In order to know if you’re capable of doing something, you only have to ask yourself one question; ‘How bad do you want it?
And once you’ve asked yourself that, and achieved what you set out to do, you’ll understand that it really is all in your head.

All your hopes, your fears, your expectations. All a selection of brainwaves that take place behind the mask.

In the end, sending the waterline was not a question of skill.
When you want something bad enough, the skill will create itself.

Right after I made it across, I walked back around and got on the line again.
About ¾ of the way across, Alain moved himself in the background, crossing from one segment of concrete to another. I fell off.
Was it me that made you fall?’ he called out, preparing himself to be the cause for my failure.
No,’ I bounced back. ‘I was just thinking about how good it felt!

And that’s the beauty of it; once you know it’s all in your head, you can actually begin to enjoy it.

Tuesday, 3 May 2011

True Self-Expression; Slacklining; The Swiss Mission Part 2; Sunday Funday

The Swiss Mission, Part 2; Sunday Funday

In a couple of hours’ time, I would be staring down one of the biggest monsters Lausanne had ever seen.

A combination of early morning summer-sweats and excitement became my alarm clock. Navigating the young, heat-less hours was our incentive, as James had been plotting the rigging of the 125m monster to be our first mission, and the cooler the temperature, the better.
The previous day’s excitement had meant we were a little geriatric in our movements down to the bus stop. We soon began to limber up however, as the enthusiasm grew in unison with the sun’s rising line above us, somewhat defrosting our stiffness.

I hadn’t really any expectations for the day, I’d travelled too far to risk being disappointed by events not living up to my train-time daydreams. I had more a gut feeling; elements of the radical were about to present themselves in full effect. Much to everyone’s delight.

When a season gives itself in its entirety, like it has one last chance to prove itself, it strikes a note that leaves an indelible impression.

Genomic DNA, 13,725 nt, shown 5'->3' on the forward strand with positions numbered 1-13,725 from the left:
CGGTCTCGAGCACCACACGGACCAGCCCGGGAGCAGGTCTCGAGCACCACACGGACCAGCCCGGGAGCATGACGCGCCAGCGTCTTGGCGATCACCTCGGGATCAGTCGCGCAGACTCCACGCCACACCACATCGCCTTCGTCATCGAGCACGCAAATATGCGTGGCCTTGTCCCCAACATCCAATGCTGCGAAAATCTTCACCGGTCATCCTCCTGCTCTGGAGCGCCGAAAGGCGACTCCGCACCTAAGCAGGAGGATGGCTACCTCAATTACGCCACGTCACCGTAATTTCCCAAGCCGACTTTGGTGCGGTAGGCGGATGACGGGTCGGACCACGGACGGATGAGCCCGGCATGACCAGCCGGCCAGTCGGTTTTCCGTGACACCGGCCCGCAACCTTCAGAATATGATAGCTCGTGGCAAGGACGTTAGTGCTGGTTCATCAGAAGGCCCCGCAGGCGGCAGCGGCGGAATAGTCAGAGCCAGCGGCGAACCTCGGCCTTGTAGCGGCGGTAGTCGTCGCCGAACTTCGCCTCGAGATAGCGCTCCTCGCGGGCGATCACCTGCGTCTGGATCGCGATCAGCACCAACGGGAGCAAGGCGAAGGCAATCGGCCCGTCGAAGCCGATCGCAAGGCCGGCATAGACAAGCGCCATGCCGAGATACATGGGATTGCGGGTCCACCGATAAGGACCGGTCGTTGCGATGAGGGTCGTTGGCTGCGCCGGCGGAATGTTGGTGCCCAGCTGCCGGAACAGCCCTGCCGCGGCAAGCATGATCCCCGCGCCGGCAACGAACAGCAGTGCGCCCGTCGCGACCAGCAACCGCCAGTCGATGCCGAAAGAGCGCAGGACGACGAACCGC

Nature was giving her last performance - not one member of the audience was to leave with a hint of negativity, and I had managed to get a ticket.

Riding the Dragon

James is an up and coming PhD wizard, so something as technical as rigging 125m of nylon-knarliness was all figured out. In his head.
In these situations, it’s just easier to act the servant. If Pharoah were to explain to his masses how the pyramids functioned, instead of where to stack stones, he would probably have had a revolution on his hands.

Rigging the Dragons

It all became clear what the James-brain had conceived after about an hour of jogging, adjusting, tugging and tightening. The tug of war tensioning efforts felt like a re-enactment of a Viking Longboat scene; every man giving his brawn to the rhythm of the drum- his own pulse. All we were missing were the silly hats.

The 125 line cut the park in half, sitting at about 8ft off the ground. A royal-blue, nylon dragon had landed in Lausanne, deciding to uncoil itself between the two tallest trees it could find. And little did it know, it would be battled by many a knight throughout the day.

It was an intimidating sight. I was witnessing one of the longest lines I’d ever dared to look at. I personally only made a few steps before the dragon seemed to realise something was on its back; casting me off like dust upon its scales.
Only the most skilled and courageous in attendance managed to send the beast – a crossing time of anything from 5 to 20 minutes, end to end.

Mounting the Beast

Beast Awakens

The 75m line would prove to be my personal task for the day, and although I didn’t cross it, the lessons became more about how to cross a line so long. I made the most of the skilled slackers in attendance, asking where possible for tips and advice on various aspects of the art of balance.